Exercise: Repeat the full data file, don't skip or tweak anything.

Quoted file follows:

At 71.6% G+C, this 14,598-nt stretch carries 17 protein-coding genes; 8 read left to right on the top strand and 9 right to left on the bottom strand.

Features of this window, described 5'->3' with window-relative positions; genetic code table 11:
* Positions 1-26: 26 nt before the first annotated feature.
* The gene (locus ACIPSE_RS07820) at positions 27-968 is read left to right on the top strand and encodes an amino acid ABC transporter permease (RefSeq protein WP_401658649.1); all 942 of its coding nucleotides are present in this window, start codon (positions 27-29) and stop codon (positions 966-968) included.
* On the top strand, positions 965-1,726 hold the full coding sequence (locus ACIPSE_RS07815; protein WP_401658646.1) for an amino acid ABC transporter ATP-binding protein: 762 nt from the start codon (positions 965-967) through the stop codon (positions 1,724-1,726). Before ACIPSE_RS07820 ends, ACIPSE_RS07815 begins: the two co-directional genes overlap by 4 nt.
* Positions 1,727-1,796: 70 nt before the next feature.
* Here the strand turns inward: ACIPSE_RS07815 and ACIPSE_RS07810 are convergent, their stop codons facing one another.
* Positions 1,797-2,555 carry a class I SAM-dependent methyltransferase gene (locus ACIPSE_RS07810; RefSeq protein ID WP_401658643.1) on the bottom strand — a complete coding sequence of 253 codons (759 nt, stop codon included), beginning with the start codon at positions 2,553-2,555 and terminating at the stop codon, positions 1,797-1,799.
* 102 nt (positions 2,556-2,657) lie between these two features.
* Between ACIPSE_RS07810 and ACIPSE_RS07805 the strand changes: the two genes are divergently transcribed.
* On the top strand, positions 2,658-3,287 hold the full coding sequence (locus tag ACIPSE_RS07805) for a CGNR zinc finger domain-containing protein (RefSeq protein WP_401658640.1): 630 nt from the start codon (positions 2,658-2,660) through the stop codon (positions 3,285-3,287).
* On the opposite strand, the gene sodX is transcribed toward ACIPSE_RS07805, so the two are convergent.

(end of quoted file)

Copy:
At 71.6% G+C, this 14,598-nt stretch carries 17 protein-coding genes; 8 read left to right on the top strand and 9 right to left on the bottom strand.

Features of this window, described 5'->3' with window-relative positions; genetic code table 11:
* Positions 1-26: 26 nt before the first annotated feature.
* The gene (locus ACIPSE_RS07820) at positions 27-968 is read left to right on the top strand and encodes an amino acid ABC transporter permease (RefSeq protein WP_401658649.1); all 942 of its coding nucleotides are present in this window, start codon (positions 27-29) and stop codon (positions 966-968) included.
* On the top strand, positions 965-1,726 hold the full coding sequence (locus ACIPSE_RS07815; protein WP_401658646.1) for an amino acid ABC transporter ATP-binding protein: 762 nt from the start codon (positions 965-967) through the stop codon (positions 1,724-1,726). Before ACIPSE_RS07820 ends, ACIPSE_RS07815 begins: the two co-directional genes overlap by 4 nt.
* Positions 1,727-1,796: 70 nt before the next feature.
* Here the strand turns inward: ACIPSE_RS07815 and ACIPSE_RS07810 are convergent, their stop codons facing one another.
* Positions 1,797-2,555 carry a class I SAM-dependent methyltransferase gene (locus ACIPSE_RS07810; RefSeq protein ID WP_401658643.1) on the bottom strand — a complete coding sequence of 253 codons (759 nt, stop codon included), beginning with the start codon at positions 2,553-2,555 and terminating at the stop codon, positions 1,797-1,799.
* 102 nt (positions 2,556-2,657) lie between these two features.
* Between ACIPSE_RS07810 and ACIPSE_RS07805 the strand changes: the two genes are divergently transcribed.
* On the top strand, positions 2,658-3,287 hold the full coding sequence (locus tag ACIPSE_RS07805) for a CGNR zinc finger domain-containing protein (RefSeq protein WP_401658640.1): 630 nt from the start codon (positions 2,658-2,660) through the stop codon (positions 3,285-3,287).
* On the opposite strand, the gene sodX is transcribed toward ACIPSE_RS07805, so the two are convergent.